Reputation of the Army 'at stake'
Published 12/12/2012 | 15:49
The publication of Sir Desmond de Silva's report into the killing of Pat Finucane sparked renewed calls for a public inquiry into the 1989 murder.
But there was also concern over the damage it might inflict on the armed forces, with Lord King, the Conservative peer who was Northern Ireland secretary at the time of Mr Finucane's death, saying the British Army's reputation was "at stake".
Labour leader Ed Miliband told the Commons: "Anyone reading this report will believe it is an appalling episode in our history. All sides of the House believe that we must establish the full and tested truth about Pat Finucane's murder but on this side of the House we continue to believe that a public inquiry is necessary for his family and Northern Ireland."
Sinn Fein MP for West Belfast Paul Maskey said the report "does reinforce the need for an independent inquiry because of some of the serious issues it does highlight... It doesn't state who had the responsibility, for example, for recruiting some of these people... The British Army itself, the British Government have the responsibility to own up and tell us who it is that they are protecting, because the de Silva report is protecting somebody".
But Lord King said the incident involved a serious breach of orders by only "a few" military and security personnel. The former Northern Ireland secretary and defence secretary told BBC Radio 4's World At One: "There was a very strict Army instruction that they were not to get involved in anything illegal... They quite clearly did. There was quite clearly a breach of the instructions at the time and that's the seriousness of it."
He added: "This has revealed a very serious situation in this case. What is so serious about it is that it impugns the RUC and the UDR and the British intelligence, security and British Army when in fact the majority of the people involved were extremely brave. Why this has got to be addressed is that the reputation of the British Army is at stake and this is a very serious mistake that was made and a tragic outcome as well."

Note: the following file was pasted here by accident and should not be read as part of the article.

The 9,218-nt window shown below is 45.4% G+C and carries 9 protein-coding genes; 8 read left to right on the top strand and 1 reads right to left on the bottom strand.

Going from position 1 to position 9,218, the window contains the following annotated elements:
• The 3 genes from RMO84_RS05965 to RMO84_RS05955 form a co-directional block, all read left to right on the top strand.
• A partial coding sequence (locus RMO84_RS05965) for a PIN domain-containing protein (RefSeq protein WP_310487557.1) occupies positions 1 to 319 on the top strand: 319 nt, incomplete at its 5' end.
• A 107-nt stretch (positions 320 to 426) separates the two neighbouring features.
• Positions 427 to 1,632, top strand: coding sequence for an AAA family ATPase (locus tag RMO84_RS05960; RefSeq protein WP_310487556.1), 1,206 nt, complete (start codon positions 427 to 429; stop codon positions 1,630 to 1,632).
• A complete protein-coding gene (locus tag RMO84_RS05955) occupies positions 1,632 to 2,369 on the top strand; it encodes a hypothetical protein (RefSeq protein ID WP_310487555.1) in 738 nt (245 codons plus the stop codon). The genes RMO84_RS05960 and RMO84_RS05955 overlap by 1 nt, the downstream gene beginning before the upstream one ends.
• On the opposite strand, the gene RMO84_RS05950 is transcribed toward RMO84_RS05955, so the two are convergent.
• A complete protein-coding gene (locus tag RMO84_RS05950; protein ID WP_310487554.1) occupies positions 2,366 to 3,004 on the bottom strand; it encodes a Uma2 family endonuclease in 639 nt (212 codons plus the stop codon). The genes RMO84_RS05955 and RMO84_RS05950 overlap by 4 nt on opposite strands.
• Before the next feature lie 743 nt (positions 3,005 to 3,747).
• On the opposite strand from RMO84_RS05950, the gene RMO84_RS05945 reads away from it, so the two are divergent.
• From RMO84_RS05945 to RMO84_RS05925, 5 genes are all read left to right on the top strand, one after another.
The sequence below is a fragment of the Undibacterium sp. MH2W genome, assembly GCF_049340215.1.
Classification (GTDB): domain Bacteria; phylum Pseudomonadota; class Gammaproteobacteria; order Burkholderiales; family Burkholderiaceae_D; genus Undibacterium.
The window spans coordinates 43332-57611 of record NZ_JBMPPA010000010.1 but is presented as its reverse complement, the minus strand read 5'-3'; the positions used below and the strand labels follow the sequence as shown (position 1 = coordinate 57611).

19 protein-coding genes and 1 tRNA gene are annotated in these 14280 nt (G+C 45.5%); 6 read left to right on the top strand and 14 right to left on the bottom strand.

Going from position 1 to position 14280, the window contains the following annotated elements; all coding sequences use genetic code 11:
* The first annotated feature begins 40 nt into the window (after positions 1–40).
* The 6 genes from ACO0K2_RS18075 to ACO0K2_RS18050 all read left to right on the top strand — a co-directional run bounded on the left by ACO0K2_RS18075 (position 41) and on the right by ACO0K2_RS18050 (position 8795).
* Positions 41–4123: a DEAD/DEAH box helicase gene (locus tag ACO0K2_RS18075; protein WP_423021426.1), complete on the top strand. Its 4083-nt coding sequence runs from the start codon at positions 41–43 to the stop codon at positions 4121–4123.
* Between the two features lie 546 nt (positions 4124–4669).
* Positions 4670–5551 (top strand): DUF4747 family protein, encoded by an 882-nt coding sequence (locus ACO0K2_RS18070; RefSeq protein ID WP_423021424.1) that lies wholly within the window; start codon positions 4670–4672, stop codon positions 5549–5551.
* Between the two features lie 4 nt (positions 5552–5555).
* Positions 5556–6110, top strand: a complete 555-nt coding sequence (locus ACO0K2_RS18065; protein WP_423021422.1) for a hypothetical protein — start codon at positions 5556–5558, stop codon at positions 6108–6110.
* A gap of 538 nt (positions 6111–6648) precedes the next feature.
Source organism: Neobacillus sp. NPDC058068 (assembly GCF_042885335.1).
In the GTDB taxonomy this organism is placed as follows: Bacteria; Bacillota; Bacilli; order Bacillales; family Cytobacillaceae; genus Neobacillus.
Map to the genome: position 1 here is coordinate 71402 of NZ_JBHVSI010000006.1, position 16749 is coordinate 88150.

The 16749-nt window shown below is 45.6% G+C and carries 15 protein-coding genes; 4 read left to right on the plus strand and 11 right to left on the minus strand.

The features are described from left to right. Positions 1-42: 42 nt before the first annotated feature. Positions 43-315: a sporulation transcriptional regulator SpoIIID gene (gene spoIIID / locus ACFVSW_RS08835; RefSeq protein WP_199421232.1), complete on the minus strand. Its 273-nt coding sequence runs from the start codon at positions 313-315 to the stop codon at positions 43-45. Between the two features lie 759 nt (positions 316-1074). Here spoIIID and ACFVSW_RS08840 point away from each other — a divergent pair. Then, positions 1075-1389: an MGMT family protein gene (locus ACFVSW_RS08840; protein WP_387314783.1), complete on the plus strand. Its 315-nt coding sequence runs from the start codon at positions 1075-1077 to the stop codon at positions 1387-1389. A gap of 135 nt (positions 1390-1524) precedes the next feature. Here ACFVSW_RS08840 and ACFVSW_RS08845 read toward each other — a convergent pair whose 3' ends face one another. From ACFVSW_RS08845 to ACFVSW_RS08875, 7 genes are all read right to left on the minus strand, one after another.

Peter Hain, Northern Ireland secretary from 2005-07, told the BBC: "When you look at the detail, including what the Prime Minister revealed to Parliament, I think that provides the basis for a lot of follow-up. Whether we subsequently have an inquiry or not, there is a question of whether prosecutions should follow, there is a question also of acknowledging and learning the lessons from this, to make sure that nothing like this can ever happen again."
The SDLP's Mark Durkan told MPs: "Many of us find it hard to leave these matters just simply to the interpretations and the inferences that Desmond de Silva has drawn from the dreadful evidence that he has produced... If we are going to get to the bottom of this, we have to get to the top of it and Desmond de Silva's trying to tell us 'No, there was no top'."
Democratic Unionist MP Ian Paisley backed Mr Cameron's refusal to hold a public inquiry and repeated the call for the Dublin government to open its files. He told the Commons: "There is more than a shred of evidence that the Republic of Ireland's government armed the Provisional IRA and there should be an investigation into that and honesty about that, so as we see all of the picture."
An Army spokesman said: "We are very grateful for the report's detailed analysis of the circumstances leading to the death of Patrick Finucane. Many of the lessons from this period have been reflected in legislation and procedures now considered standard in modern behaviour. Once we have had the opportunity to read the report's recommendations in detail, we will ensure that we make any further changes necessary and report back accordingly."
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